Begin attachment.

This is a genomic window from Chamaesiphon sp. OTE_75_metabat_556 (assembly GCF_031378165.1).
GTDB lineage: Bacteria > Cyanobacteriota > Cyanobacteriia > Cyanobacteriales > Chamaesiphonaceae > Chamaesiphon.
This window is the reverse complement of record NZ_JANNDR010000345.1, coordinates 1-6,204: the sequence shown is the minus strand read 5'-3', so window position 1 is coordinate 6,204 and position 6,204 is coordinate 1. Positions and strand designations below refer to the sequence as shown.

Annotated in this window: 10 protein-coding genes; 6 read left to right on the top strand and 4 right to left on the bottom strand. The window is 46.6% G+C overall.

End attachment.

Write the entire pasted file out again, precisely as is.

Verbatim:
This is a genomic window from Chamaesiphon sp. OTE_75_metabat_556 (assembly GCF_031378165.1).
GTDB lineage: Bacteria > Cyanobacteriota > Cyanobacteriia > Cyanobacteriales > Chamaesiphonaceae > Chamaesiphon.
This window is the reverse complement of record NZ_JANNDR010000345.1, coordinates 1-6,204: the sequence shown is the minus strand read 5'-3', so window position 1 is coordinate 6,204 and position 6,204 is coordinate 1. Positions and strand designations below refer to the sequence as shown.

Annotated in this window: 10 protein-coding genes; 6 read left to right on the top strand and 4 right to left on the bottom strand. The window is 46.6% G+C overall.